Review: Cold Summer’s Cold Summer

Post hardcore mob Cold Summer are back with the follow up to their Wake EP in the form of their self-titled debut album. Following on in a very similar fashion to Wake, the album takes influence from bands like Hundred Reasons, Hell is for Heroes and Funeral for a Friend and while it can be abrasive at times, it’s generally a more melodic affair with memorable chorus’.

If you’re new to the band then there’s plenty to like. Every song is brilliantly written with highs and lows, heart-on-sleeve melodies and moments of raw aggression. Cold Summer have an incredible knack for writing catchy yet extremely hard rocking songs and there’s not a single point on the entire album where it feels like a passage was lazily written and shrugged off as something “that’ll do”.

So there’s a strong recommendation if you’re new to Cold Summer’s music. But what about those of you who have already heard their Wake EP? Well, you might be a little bit disappointed by Cold Summer’s debut album as it only contains 3 new songs you haven’t previously heard. It’s this lack of new material that hindered our enjoyment of the record.

The 3 new songs in question are The Fallen, Ships and Processed Lives and while they’re excellent songs that fit in well with the 4 tracks that previously appeared on Wake, they’re not enough to justify this album as an entirely new release. In addition to the 4 tracks that previously appeared on Wake there’s also a new “alternative version” of Waiting which is essentially a stripped-back, semi-acoustic version of the song and while it’s fine and certainly helps add some variation to the record, you’ve already heard the song by this point just in a different guise.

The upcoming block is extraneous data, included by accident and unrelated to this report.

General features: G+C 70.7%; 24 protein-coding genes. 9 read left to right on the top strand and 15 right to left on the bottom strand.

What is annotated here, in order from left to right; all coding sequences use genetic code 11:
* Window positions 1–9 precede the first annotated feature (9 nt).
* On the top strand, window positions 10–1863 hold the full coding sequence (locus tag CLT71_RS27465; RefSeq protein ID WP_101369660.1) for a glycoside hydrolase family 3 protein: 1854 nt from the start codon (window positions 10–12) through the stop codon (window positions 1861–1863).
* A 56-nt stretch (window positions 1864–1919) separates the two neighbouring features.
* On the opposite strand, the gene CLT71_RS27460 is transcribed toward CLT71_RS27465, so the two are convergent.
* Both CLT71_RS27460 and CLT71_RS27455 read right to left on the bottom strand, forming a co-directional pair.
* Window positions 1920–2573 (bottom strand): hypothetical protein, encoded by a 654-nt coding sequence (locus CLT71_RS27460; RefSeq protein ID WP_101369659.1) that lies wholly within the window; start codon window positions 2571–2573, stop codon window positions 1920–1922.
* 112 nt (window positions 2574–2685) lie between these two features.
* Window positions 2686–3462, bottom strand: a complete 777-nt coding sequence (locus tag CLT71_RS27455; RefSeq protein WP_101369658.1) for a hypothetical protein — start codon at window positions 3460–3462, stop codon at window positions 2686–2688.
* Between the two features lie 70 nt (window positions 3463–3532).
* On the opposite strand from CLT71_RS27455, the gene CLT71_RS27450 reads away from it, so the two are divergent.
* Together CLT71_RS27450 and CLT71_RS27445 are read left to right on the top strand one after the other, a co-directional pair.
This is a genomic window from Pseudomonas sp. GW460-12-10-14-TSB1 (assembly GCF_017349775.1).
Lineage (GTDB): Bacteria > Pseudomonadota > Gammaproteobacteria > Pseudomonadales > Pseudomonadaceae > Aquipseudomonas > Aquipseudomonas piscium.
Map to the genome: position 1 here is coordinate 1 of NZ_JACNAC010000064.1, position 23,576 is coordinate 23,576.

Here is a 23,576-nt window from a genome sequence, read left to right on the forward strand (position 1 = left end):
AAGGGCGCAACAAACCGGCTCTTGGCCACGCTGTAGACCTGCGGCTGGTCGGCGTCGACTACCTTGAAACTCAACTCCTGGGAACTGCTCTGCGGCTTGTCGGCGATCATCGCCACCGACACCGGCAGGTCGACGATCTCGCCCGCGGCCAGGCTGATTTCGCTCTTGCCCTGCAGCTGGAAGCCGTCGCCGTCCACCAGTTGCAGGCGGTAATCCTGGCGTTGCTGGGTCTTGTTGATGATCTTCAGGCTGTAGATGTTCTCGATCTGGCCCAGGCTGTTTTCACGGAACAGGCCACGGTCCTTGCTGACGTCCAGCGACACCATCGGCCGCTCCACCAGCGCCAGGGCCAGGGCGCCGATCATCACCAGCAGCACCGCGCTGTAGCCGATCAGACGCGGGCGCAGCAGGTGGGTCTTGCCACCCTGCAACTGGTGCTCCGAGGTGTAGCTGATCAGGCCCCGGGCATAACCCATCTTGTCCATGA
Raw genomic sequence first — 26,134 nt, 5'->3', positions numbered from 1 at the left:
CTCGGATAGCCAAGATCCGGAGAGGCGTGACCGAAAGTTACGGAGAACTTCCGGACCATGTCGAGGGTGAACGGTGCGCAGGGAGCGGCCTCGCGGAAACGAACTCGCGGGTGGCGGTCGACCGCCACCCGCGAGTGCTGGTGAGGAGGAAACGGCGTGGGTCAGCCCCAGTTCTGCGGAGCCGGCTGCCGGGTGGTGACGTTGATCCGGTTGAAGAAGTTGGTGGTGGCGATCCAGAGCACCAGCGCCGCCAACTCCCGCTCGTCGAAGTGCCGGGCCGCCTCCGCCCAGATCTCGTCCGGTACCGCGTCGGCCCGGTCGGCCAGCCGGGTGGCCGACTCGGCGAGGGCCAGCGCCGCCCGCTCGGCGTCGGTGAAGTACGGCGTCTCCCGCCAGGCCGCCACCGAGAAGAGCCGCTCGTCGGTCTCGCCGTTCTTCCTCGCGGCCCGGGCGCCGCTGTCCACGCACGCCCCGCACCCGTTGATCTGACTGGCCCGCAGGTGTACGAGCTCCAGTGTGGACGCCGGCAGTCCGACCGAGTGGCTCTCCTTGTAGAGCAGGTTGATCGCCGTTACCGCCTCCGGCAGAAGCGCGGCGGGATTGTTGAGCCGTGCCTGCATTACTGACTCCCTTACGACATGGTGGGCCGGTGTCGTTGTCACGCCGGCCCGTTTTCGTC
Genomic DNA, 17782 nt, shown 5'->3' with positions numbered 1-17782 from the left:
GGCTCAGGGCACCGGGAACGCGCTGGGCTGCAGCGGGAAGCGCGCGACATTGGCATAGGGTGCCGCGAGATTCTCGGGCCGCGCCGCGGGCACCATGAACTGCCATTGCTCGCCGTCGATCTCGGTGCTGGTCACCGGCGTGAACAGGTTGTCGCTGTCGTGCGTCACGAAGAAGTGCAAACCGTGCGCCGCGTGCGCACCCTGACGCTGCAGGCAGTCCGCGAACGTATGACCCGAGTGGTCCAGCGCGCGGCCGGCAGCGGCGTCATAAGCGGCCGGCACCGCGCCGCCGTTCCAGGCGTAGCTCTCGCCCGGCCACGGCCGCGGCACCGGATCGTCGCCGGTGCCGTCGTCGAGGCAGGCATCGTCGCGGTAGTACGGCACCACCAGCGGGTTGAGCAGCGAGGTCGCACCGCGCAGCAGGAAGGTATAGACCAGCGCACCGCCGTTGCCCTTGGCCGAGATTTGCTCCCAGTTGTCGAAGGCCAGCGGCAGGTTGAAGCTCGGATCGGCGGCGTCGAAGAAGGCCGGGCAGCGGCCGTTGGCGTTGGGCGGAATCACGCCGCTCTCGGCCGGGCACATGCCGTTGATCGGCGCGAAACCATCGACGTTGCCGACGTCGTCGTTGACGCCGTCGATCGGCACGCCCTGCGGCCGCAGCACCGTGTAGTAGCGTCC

The album also comes in at a pretty short 23 minutes which means it’s incredibly difficult to recommend to existing fans of the band. Cold Summer’s self-titled album offers a bit of a “value for money” dilemma; if this album was sitting on a shelf for £12 at a HMV, would you feel like you got your money’s worth?

At a budget price there’s certainly plenty of post hardcore fun to be had with Cold Summer’s self-titled debut album, especially if you have yet to discover the band. Every song on this 8 track record is brimming with catchy melodies and massive riffs, but it’s all over with far too quickly and if you’ve already experience the band’s Wake EP then you might come away thinking that this album is essentially an expanded version of Wake. We can’t help but feel like Cold Summer missed their opportunity to really shine here. Hopefully they can correct this on their next release.


Cold Summer’s self-titled debut album will be released digitally and physically direct from the band on the 1st of July.


About Lewis Clark

Long time fan of rock music and video games, webmaster and lead writer at UK Scumscene and SEGADriven. View all posts by Lewis Clark

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